Britain is expelling three Syrian diplomats to protest the Houla killings, among them Charge d’Affaires Ghassan Dalla — the country’s top ranking diplomat in London.
In Canada, Foreign Minister John Baird said all Syrian diplomats and their families have five days to leave. Another Syrian diplomat expected in Canada will be refused entry.
In France, Syria’s former colonial ruler, new President Francois Hollande showed that he is not backing down from his predecessor Nicolas Sarkozy’s tough line on Syria.
Syrian Ambassador Lamia Shakkour was notified Tuesday that she is persona non grata, along with two other embassy officials, the French Foreign Ministry said. Hollande said Shakkour is being expelled but that the timing is complicated by her dual status as Syria’s ambassador to Paris-based UNESCO.
Hollande said that after high-level discussions with British Prime Minister David Cameron and Ban, it had been decided to deploy “a certain number of … pressure tactics,” against Syria.
Germany on Tuesday announced Syria’s ambassador had three days to leave. Foreign Minister Guido Westerwelle said Germany and its allies hope “that this unambiguous message does not fall on deaf ears in Damascus.”
“The Syrian regime bears responsibility for the terrible events in Houla,” Westerwelle said in a statement. He said Germany will push for the U.N. Security Council to consider the situation in Syria again.
“It has been clear not just since Houla that Syria has no future under Assad,” Westerwelle said.
The Italian Foreign Ministry said Syrian Ambassador Khaddour Hassan was ordered out of the country. Spain said it was giving Syrian Ambassador Hussam Edin Aala and four other diplomats based in Madrid three days to leave.
Australia gave Charge d’Affaires Jawdat Ali, the most senior Syrian diplomat in Australia, and another diplomat from the Syrian Embassy, three days to leave the country.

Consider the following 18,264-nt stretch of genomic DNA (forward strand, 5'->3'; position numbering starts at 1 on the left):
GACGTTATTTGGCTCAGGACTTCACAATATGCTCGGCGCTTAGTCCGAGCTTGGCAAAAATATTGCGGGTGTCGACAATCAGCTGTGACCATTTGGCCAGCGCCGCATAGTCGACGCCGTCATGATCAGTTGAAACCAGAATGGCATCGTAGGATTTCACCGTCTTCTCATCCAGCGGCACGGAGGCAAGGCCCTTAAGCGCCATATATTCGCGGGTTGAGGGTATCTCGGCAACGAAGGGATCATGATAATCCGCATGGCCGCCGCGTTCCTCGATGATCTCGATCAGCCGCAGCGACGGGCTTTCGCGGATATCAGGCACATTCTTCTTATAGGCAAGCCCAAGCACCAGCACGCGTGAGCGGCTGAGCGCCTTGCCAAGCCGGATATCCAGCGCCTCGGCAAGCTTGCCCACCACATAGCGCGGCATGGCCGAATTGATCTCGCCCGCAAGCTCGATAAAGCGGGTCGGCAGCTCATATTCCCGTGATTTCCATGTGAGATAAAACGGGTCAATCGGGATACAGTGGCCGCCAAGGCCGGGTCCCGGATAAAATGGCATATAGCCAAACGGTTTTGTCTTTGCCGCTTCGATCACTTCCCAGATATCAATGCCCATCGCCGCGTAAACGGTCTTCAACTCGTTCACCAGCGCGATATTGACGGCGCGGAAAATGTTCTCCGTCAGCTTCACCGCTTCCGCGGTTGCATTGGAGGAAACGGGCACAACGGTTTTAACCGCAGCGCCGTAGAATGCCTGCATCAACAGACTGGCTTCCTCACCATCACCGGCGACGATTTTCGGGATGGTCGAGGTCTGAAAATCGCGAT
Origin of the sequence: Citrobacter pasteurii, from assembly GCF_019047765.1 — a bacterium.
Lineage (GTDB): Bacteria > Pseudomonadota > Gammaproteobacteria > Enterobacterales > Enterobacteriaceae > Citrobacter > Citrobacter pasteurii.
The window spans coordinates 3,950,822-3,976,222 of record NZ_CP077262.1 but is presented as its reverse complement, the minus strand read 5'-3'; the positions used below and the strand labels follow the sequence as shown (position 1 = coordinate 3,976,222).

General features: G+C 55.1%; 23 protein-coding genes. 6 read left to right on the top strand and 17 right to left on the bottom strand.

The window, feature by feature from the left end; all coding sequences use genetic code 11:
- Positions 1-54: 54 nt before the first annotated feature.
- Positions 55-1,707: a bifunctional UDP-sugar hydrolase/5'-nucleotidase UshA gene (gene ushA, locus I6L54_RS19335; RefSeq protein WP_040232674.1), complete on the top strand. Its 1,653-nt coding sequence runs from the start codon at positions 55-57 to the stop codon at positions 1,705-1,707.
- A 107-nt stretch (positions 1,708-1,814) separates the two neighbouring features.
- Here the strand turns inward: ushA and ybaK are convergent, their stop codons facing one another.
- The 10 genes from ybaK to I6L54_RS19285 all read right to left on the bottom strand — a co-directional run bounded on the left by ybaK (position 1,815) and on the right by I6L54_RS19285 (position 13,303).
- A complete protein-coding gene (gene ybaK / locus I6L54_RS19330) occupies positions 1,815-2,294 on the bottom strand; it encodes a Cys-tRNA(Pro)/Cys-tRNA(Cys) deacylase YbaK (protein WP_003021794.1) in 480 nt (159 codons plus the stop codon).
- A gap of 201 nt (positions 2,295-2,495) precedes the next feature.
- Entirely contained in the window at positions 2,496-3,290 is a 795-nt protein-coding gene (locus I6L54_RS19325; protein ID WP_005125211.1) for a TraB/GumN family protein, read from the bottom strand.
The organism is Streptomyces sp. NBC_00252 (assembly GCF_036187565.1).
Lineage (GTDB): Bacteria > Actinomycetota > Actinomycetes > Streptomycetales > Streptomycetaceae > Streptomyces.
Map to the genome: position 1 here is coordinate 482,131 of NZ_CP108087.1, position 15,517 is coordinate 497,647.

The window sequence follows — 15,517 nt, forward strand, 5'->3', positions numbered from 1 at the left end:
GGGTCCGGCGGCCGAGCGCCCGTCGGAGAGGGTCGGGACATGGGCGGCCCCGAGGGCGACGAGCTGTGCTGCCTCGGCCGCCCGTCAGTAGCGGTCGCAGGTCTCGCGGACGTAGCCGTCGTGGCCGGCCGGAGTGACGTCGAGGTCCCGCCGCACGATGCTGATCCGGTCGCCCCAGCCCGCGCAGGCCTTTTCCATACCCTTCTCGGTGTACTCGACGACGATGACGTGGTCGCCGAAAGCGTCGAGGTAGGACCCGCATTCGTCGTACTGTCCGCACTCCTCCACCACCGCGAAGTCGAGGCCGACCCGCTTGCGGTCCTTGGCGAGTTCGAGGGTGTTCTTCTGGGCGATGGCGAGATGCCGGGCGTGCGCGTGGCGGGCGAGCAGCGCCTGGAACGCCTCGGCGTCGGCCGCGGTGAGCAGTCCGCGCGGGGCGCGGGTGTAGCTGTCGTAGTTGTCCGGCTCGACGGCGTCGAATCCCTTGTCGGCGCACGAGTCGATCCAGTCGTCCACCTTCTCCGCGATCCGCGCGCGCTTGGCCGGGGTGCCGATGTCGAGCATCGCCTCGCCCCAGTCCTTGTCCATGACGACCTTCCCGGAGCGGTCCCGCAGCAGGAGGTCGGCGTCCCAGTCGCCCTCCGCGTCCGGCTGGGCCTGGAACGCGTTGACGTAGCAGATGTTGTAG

Bulgaria gave its Syrian diplomats three days to leave.
Other countries stopped short of expulsions, either to protect their ties with Damascus or because some Syrian ambassadors serve several countries simultaneously.
Dutch Foreign Minister Uri Rosenthal declared the Syrian ambassador to his country “persona non grata” but said he would not be expelled because he is also Syria’s ambassador to Belgium. “It is no longer possible to work with a country with such a president,” Rosenthal said on the ministry’s official Twitter feed.
Sweden is not expelling Syrian diplomats because the Swedes are concerned that would affect their own diplomatic presence in Syria. Sweden believes that it’s important to maintain that presence in order to have contacts “not least with the opposition,” said Foreign Ministry spokeswoman Catarina Axelsson.
In Vienna, Foreign Ministry spokesman Nikolaus Lutterotti said the Syrian ambassador was being summoned to the ministry where officials will deliver a very hard protest about the massacre.
When asked if the expulsions were EU-wide, Lutterotti said this had not yet been decided. He said the ambassador to Austria would not be expelled as he holds an additional function as the representative to the U.N. organizations in Vienna.
Turkey said it has no immediate plans to expel anyone. Tunisia, the birthplace of Arab uprisings against entrenched autocrats that spread across the region last year to Syria, had already expelled Syria’s ambassador.
There was no public Syrian reaction to the coordinated expulsions. Phone calls to Syria’s embassy in Paris were not answered, and an official at the Syrian delegation to UNESCO refused to comment.
The U.N. estimates 9,000 people have been killed since the uprising began in March 2011. Assad’s regime denies there is any popular will behind the country’s uprising.
Hollande said Tuesday that Paris will host a meeting in early July of the so-called Friends of Syria seeking a diplomatic solution to the conflict.